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A Short Analysis of Philip Larkin’s ‘Sympathy in White Major’

A reading of a Larkin poem

‘Sympathy in White Major’ contains perhaps the most mouth-watering description of someone making a gin and tonic to be found in all English poetry. But it is also, like many Philip Larkin poems, about the relation between the self and society, between the individual and the world around him (and in Larkin it is a him). What follows are some notes towards an analysis of this intriguing poem.

A brief summary of the three stanzas that comprise the poem first. The first stanza essentially consists of a description of Larkin (or his poem’s speaker) making a gin and tonic – not the most typical opening for a Philip Larkin poem. But at the end of the stanza we get the beginnings of the poem’s core theme: selflessness. Once the drink is prepared, Larkin raises it in a toast to some unspecific person (perhaps himself), praising this person for devoting their life to others. Read the rest of this entry


A Short Analysis of Philip Larkin’s ‘Mr Bleaney’

A reading of a classic Larkin poem

Philip Larkin completed ‘Mr Bleaney’ in May 1955, and it appeared nine years later in his third major volume of poems, The Whitsun Weddings (1964). The poem is about a professional man renting a room in a woman’s house, and musing on the life of the previous tenant, ‘Mr Bleaney’. In this post we offer some notes towards an analysis of the poem, which can be read here.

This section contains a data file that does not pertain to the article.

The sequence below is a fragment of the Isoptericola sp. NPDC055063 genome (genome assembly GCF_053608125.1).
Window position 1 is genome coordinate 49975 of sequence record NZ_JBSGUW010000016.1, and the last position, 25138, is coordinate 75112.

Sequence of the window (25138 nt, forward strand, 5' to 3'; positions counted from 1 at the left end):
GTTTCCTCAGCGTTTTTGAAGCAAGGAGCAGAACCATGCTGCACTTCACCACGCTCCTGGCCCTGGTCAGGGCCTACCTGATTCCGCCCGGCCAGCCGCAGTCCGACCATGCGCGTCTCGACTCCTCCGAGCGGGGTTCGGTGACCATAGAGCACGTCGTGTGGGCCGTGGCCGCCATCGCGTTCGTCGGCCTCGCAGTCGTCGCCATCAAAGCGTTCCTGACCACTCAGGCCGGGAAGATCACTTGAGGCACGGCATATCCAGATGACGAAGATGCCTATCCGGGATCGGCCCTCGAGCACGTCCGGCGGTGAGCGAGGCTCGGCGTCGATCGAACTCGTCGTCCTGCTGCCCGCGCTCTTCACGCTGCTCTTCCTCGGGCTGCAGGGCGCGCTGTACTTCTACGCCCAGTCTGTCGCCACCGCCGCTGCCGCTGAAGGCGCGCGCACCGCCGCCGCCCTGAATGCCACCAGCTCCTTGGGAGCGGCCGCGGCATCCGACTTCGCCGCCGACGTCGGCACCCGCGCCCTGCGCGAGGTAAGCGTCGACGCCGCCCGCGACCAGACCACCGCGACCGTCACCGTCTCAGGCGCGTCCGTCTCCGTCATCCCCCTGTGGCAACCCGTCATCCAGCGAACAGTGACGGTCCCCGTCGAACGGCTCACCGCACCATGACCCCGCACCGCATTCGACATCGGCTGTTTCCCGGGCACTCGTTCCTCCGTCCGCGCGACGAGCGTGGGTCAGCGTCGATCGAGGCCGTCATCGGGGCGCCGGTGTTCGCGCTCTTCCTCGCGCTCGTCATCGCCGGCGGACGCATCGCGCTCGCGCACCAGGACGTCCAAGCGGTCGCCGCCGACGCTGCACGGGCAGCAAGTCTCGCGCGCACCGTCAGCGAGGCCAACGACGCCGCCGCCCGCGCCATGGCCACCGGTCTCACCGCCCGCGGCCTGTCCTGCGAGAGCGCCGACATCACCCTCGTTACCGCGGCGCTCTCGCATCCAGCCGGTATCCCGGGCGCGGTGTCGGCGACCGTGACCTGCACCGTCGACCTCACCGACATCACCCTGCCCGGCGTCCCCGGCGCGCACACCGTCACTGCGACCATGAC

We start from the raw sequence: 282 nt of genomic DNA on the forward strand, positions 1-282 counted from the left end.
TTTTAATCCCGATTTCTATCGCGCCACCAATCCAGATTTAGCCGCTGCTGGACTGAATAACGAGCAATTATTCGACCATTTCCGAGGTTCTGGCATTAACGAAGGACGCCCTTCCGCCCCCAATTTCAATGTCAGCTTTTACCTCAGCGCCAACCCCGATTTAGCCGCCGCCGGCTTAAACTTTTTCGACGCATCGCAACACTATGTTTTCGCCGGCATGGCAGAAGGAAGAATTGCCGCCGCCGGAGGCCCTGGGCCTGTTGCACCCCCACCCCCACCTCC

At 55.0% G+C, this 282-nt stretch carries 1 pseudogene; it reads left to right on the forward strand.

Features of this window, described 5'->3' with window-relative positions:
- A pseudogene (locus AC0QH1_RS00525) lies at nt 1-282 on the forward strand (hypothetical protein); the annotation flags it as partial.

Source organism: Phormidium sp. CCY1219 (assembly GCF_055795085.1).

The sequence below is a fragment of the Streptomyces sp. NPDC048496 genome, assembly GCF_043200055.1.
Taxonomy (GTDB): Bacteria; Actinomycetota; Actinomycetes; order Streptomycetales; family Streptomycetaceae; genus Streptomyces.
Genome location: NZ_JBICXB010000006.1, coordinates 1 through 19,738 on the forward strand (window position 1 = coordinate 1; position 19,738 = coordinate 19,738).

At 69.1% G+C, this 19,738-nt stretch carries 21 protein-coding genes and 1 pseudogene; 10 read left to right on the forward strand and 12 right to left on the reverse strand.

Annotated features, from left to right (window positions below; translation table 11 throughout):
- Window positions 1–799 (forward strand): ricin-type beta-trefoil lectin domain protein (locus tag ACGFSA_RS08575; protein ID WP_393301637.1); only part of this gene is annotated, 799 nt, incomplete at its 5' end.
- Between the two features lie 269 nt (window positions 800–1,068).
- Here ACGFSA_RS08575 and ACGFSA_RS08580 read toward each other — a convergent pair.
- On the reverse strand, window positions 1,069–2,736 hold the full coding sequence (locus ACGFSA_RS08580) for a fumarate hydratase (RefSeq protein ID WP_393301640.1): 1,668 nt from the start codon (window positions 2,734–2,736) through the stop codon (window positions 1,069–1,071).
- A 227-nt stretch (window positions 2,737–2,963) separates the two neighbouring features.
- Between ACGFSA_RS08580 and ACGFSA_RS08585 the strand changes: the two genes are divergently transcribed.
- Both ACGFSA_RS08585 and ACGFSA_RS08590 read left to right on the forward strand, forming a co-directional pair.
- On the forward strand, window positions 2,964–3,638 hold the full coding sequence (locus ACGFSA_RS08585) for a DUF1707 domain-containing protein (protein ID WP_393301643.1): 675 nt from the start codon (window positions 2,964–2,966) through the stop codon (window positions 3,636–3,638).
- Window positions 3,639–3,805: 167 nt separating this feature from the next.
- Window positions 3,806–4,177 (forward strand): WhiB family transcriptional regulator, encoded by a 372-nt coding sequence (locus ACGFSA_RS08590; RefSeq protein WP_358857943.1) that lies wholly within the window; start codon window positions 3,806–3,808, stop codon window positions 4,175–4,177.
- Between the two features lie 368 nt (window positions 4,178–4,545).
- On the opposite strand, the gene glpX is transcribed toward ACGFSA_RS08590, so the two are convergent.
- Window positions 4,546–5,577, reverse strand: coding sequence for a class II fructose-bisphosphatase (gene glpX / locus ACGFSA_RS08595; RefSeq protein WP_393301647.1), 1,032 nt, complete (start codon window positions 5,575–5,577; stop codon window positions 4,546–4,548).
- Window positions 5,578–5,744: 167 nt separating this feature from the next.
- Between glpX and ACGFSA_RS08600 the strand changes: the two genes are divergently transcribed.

In summary, we might divide ‘Mr Bleaney’, roughly, into three parts. The first two-and-a-bit stanzas constitute the setup for the poem, which sees the poem’s speaker being shown the room he is to lodge in. His landlady, the woman who owns the house and who is renting out one of her rooms to him, tells him about the previous man to occupy the room, the titular Mr Bleaney. Read the rest of this entry

A Short Analysis of Philip Larkin’s ‘Send No Money’

A reading of Larkin’s poem

How we should analyse Philip Larkin’s poetry depends on what phase of his career we’re dealing with. In ‘Send No Money’, Larkin examines the gulf between our expectations of the world and the somewhat less satisfying realities the world provides us with. It is also significant that ‘Send No Money’ was completed, according to Larkin’s notebook, in August 1962, two months after his poem ‘Essential Beauty’ and two months before he wrote ‘Sunny Prestatyn’. All three of these poems deal with this theme: the difference between what Larkin elsewhere calls ‘your wants, the world’s for you, and … what you’ll get’. You can read ‘Send No Money’ here.

‘Send No Money’, in summary, dramatises a meeting between the poem’s speaker (who may or may not correspond to the young Larkin) and Time, personified as a man with a booming voice and a large ‘fobbed’ belly, like an old (fob) watch. The young speaker asks Time to tell him the truth about life and ‘the way things go’. Read the rest of this entry